Story last updated at 2:54 p.m. Thursday, May 16, 2002

Paper exhibit exceeds regionalism
By Carey James
Staff Writer

photo: entertainment
  Photo by Carey James, Homer News
"Danger." by Todd Sherman took an honorable mention.  
In the past, Alaska artists may have had a reputation as traditionalists, but according to the juror of the Bunnell Street Gallery's "Alaska Juried Works on Paper" exhibit, the stereotype fits no more.

"After choosing works from the slides," said Wanda Seamster, an Anchorage artist and teacher of art, "I realized how little regionalism was reflected in my choices."

Instead of Alaska themes, Seamster said she found multidimensional works that resonated from the same topics artists around the nation were dealing with <> "cancer, stereotypes, September 11th, urban expansion, domestic violence, and environmental impact and preservation."

In addition, Seamster found more than 26 of the 177 works submitted featured "strong religious themes," leading her to agree with one art critic's opinion that "America was one of the world's most zealously religious countries."

The show, which opened this month, includes 30 works by 28 artists from around the state. Though many of the works are two-dimensional pictures and drawings, others took a sculptural approach to the medium prompt, like Homer artist Judy Winn, who created her work, "Birch" out of paper, paint and glue. The piece resembles a cross-section of a stand of birch with each tree's bark peeling back to reveal the paint-flecked surface below.

photo: entertainment
  Photo by Carey James, Homer News
Homer artist Judy Winn's "Birch" is one of several three-dimensional artworks in the "Alaska Juried works on Paper."  
For Anchorage artist Artemis Bona Dea, "works on paper" was both literally and sculptural interpreted in her submissions "Spirit Midden" and "Raven, Read My Palm." The former is a three-dimensional artist's book filled with pages of glittering warm brown topped with gold details and the occasional gem.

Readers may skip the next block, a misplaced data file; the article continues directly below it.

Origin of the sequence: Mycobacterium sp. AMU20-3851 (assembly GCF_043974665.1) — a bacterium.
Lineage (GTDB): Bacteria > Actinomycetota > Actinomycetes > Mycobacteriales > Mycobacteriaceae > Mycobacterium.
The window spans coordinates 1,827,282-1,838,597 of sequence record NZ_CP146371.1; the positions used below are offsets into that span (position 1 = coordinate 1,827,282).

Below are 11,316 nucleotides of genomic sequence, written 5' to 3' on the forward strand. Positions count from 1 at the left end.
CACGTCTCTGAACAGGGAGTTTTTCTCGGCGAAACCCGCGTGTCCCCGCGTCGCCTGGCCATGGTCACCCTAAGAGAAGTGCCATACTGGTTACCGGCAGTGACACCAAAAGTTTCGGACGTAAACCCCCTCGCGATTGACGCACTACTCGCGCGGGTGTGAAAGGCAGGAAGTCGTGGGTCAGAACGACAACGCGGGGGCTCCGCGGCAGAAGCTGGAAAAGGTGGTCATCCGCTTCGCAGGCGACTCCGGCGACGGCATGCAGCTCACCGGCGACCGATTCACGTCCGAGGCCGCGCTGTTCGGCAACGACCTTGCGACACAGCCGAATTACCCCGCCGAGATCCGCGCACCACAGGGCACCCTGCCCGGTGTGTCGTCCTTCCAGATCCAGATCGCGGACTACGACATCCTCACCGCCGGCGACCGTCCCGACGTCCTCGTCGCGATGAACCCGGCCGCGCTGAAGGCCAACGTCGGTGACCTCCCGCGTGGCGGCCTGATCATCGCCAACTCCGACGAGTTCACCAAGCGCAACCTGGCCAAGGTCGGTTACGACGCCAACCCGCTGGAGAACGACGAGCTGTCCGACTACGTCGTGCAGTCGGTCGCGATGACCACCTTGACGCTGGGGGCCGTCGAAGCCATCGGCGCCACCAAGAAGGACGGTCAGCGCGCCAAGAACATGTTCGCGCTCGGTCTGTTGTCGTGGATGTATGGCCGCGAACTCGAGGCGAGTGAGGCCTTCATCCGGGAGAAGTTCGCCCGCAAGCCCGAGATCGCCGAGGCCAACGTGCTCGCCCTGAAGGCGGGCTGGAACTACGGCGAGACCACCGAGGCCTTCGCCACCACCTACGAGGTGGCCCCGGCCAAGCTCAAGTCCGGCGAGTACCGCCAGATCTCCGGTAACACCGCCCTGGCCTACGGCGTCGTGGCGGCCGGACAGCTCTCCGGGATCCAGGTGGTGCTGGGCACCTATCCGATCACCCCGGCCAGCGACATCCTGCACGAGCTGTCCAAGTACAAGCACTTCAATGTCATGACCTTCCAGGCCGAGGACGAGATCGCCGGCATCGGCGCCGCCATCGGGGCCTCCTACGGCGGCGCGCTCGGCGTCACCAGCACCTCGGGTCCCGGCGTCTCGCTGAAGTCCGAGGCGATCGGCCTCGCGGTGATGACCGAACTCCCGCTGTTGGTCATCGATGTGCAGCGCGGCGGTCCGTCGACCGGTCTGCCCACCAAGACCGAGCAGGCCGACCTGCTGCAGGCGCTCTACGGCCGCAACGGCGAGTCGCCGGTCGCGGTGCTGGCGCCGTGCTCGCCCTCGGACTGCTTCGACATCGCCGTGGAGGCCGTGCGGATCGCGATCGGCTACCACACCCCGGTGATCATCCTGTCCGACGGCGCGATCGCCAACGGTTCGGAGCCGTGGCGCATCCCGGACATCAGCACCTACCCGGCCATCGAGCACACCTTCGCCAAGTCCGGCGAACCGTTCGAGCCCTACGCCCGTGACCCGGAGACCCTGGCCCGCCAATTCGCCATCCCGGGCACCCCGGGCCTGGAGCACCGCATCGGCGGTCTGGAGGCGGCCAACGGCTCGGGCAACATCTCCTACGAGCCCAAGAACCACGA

Fairbanks artist Todd Sherman's work, "Dangers" is hard to miss when viewing this show. The larger-than-life woodcut print of a young boy and girl surrounded by sharks and other creatures floats on one side of the gallery and received honorable mention in the show.

On the opposite side of the room, Homer artist Anne Margret Wimerstedt's "Paper Gown #1" balances out Sherman's work. The equally large paper gown, created out of a massive collage of colors and trinkets, is decorated with small, light-catching gold circles.

Sheryl Maree Reily's "Christ has the keys to the car," was selected as Juror's Choice while Charity Green of Auke Bay, who submitted a mixed media work titled "Alaska Charity Paperdolls" and Anchorage photographer Richard Murphy's photo, "Texas Chapel Missed by the Light" received merit awards. Juneau artist Mark Daughhetee's untitled photo also received a honorable mention.

Seamster said though in the past, Alaska artists have been typecast, she sees this show as a contradiction of such beliefs.

"Despite shared influences, Alaska is still viewed by many as an enclave of traditional and frontier influences. I hope this exhibition is more evidence that Alaska artists can and do successfully range beyond regionalism in both subject and media."

"Alaska Juried Works on Paper" will be on display at the Bunnell Street Gallery through May 30. For more information, call 235-2662.